You have a lot on your plate, so database patches tend to have a low-priority on your to-do list. After all, there are only so many hours in the day. However, you’re not going to be able to wait on patching your Oracle databases that are 184.108.40.206 or 220.127.116.11 and older (Oracle 10.2 and older are unpatched for this issue).
Why This Patch is Important
This patch impacts the System Change Number, or SCN, that Oracle calculates by looking at the number of seconds since 1988. It increases the maximum SCN limit for that database, which becomes relevant when you use database links.
A database link syncs the SCN between each database. If you have a database that is not patched, then the SCN will not go up high enough to sync with the patched database. You end up with a database link connection that fails in this situation, which is represented through run-time errors. After you patch, the databases sync and you have a higher transaction rate for these databases.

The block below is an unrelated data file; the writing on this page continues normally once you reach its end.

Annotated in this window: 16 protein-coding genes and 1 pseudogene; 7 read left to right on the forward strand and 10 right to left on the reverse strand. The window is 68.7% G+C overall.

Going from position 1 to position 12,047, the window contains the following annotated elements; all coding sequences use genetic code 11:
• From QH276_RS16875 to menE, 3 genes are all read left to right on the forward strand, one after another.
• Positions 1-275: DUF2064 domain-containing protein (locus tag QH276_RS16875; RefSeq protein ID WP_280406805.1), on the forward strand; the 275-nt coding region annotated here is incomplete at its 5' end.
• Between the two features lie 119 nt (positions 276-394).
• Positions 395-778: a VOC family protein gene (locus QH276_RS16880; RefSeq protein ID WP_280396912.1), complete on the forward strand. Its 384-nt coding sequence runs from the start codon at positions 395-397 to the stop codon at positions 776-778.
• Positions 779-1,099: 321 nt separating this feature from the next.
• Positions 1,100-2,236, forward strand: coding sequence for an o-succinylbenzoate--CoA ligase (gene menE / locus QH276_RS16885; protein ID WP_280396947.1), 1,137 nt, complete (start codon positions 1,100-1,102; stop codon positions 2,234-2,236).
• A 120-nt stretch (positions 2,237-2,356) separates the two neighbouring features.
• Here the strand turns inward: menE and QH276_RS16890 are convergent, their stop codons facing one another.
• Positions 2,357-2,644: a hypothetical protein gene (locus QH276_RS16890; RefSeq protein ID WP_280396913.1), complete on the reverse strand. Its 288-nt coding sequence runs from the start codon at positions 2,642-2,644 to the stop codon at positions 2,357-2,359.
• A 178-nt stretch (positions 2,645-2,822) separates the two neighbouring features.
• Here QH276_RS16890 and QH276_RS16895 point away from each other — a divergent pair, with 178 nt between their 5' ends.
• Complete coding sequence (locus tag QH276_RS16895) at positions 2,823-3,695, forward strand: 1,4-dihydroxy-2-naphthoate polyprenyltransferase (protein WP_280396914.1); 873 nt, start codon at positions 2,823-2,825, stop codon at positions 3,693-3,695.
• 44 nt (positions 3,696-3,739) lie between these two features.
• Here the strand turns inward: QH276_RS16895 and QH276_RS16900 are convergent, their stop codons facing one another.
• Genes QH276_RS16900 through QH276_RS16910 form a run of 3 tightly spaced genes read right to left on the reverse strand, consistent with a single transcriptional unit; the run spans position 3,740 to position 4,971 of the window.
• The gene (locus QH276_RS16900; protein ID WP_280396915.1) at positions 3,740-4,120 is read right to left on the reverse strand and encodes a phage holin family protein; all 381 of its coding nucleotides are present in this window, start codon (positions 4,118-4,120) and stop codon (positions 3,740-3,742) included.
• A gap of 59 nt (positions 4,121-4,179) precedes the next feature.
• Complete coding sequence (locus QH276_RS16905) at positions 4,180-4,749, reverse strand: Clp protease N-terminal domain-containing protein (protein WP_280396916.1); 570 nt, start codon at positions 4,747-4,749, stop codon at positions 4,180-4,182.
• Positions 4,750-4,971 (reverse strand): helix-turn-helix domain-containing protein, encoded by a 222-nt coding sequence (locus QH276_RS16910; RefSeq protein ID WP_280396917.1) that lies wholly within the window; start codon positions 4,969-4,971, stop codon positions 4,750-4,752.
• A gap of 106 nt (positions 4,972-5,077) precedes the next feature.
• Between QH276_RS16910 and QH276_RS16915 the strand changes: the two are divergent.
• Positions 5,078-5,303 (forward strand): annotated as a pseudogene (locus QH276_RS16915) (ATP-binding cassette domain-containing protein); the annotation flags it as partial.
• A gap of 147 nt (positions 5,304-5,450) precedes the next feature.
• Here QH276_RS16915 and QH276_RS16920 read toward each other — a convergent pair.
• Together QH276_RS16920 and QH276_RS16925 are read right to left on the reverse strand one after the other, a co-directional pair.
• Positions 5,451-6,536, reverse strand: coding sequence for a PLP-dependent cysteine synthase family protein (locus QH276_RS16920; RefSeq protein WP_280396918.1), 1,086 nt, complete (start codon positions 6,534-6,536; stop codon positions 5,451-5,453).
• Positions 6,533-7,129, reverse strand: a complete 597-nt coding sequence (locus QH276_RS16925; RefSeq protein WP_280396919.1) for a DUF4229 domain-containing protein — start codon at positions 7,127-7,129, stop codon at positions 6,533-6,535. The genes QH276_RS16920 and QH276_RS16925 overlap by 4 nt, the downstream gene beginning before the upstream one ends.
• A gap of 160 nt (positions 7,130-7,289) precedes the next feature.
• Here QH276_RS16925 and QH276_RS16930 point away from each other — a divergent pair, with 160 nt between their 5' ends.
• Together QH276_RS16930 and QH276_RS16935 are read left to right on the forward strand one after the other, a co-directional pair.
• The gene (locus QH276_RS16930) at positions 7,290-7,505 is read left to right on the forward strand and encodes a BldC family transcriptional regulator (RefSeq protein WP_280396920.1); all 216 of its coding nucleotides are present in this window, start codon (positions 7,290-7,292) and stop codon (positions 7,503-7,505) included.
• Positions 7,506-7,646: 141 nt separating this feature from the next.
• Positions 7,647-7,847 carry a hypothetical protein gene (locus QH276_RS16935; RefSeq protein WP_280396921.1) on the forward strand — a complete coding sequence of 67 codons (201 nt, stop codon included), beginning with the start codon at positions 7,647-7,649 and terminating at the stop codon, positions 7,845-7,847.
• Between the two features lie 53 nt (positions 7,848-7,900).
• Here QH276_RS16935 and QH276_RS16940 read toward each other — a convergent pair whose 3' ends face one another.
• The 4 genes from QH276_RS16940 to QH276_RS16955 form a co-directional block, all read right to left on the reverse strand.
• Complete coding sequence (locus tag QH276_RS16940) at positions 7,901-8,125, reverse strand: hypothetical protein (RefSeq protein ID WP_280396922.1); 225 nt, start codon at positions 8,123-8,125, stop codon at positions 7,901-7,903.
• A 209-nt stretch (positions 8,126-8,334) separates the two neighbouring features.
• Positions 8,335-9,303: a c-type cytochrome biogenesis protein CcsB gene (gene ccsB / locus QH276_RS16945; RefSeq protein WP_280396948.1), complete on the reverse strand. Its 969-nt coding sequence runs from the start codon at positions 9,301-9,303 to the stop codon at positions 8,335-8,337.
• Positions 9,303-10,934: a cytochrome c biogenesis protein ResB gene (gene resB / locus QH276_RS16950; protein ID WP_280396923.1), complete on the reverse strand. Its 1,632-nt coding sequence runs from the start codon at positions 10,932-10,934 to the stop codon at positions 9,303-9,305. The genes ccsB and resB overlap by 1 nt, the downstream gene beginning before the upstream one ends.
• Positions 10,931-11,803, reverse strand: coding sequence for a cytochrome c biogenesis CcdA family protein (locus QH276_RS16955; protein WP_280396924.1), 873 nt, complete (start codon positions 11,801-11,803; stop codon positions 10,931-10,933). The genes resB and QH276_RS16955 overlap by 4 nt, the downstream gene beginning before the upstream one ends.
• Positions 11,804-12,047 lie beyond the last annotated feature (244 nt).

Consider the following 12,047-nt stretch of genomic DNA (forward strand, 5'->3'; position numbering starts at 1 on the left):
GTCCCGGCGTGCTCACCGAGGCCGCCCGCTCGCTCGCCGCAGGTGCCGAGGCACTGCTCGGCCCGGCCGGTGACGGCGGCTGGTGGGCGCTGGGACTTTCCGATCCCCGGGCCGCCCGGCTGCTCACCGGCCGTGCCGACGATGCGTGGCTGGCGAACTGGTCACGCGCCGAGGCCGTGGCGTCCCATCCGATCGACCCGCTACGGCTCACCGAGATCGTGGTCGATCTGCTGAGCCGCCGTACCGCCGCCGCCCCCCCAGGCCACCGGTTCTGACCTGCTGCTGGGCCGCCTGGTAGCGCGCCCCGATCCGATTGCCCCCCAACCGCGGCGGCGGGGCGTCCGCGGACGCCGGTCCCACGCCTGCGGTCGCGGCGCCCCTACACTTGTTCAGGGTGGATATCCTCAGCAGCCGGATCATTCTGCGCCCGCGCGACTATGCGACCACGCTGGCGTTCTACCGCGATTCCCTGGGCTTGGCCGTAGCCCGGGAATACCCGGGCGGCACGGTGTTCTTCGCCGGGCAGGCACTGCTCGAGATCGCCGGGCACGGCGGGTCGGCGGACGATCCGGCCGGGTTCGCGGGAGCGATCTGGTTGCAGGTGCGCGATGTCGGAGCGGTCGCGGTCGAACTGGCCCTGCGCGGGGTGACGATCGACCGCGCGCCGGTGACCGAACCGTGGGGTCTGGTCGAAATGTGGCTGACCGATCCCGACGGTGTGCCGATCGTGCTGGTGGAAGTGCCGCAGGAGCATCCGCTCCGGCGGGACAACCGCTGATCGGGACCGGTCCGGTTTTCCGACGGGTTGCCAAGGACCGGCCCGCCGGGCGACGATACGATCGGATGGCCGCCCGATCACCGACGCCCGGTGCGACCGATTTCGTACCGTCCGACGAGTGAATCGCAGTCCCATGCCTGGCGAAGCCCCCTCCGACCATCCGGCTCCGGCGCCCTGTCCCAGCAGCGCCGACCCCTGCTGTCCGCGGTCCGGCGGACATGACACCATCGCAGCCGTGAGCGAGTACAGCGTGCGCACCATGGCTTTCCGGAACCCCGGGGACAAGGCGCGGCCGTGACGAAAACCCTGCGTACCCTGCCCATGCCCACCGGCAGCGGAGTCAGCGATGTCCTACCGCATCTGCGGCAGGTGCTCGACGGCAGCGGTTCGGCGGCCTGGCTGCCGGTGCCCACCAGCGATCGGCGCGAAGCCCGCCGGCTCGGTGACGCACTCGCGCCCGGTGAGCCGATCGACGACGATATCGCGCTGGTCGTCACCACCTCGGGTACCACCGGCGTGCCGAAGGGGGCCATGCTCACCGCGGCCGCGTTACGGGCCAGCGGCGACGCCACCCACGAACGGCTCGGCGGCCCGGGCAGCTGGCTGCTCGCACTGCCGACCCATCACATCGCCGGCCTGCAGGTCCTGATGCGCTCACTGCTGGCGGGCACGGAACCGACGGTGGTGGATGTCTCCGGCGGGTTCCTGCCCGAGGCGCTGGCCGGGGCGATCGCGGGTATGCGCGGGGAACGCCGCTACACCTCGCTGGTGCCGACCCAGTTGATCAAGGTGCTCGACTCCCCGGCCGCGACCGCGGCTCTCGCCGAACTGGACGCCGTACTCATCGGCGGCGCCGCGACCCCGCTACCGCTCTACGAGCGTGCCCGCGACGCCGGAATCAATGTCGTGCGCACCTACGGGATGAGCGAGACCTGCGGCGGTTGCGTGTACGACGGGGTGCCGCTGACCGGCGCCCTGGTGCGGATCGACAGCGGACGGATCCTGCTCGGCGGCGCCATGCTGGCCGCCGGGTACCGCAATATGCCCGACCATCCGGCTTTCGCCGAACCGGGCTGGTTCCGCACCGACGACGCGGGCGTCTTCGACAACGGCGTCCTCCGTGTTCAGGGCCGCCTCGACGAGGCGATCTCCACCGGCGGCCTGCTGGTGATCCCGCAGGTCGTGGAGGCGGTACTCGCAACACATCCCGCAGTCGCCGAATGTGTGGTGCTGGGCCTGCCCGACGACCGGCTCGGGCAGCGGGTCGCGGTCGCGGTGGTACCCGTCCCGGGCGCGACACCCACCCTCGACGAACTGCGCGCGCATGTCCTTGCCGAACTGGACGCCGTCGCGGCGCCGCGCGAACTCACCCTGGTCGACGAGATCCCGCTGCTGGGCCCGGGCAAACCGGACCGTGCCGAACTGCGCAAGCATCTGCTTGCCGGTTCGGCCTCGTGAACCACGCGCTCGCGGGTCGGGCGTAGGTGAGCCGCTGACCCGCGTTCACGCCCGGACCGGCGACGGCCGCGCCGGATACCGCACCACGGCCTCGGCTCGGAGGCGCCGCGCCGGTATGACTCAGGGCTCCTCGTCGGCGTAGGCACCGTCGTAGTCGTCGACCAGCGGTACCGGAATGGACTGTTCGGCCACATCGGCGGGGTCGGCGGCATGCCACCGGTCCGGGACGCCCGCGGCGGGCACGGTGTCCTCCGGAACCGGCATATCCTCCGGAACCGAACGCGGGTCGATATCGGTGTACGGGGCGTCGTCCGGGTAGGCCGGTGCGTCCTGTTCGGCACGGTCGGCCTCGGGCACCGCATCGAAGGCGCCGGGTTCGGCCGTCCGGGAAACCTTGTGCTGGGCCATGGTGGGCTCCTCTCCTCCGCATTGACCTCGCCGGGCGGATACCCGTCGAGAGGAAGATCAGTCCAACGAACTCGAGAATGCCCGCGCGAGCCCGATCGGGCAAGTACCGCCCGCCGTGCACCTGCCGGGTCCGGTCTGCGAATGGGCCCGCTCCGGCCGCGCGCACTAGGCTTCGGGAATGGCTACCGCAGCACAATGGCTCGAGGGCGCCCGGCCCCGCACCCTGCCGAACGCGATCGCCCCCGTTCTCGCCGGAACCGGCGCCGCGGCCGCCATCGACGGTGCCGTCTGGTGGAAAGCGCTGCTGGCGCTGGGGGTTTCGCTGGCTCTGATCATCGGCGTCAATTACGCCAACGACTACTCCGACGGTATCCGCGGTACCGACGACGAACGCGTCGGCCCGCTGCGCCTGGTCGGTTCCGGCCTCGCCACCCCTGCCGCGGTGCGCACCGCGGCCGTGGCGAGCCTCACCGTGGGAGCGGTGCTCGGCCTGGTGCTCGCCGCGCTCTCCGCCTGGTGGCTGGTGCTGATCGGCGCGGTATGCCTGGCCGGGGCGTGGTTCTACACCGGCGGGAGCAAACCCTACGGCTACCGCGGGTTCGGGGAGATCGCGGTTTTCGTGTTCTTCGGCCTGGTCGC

Even if your current transaction rate doesn’t get close to the unpatched max, it’s better to update the databases now so you don’t run into problems when you have greater demands in the future.
Put June 23rd, 2019 on Your Calendar
This is the deadline for applying the patch to your Oracle database before you could start running into problems with the SCN.
If you don’t use database links, you won’t be impacted by this issue but it might be time to consider upgrading your older Oracle databases. Data breaches happen far too often to have your data stored in a vulnerable location that’s no longer receiving security updates. You also miss out on new bug fixes, features and other perks.
When you upgrade your Oracle databases, you’re improving security for all of the systems that rely on those resources, as well as bringing in performance improvements that were implemented in recent Oracle database versions.
Get help with Oracle database patching, upgrading and migration with Datavail’s data and technology experts who deliver the services and support you need to get more out of your databases.
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Most people will encounter this error when their application tries to connect to an Oracle database service, but it can also be raised by one database instance trying to connect to another database service via a database link.
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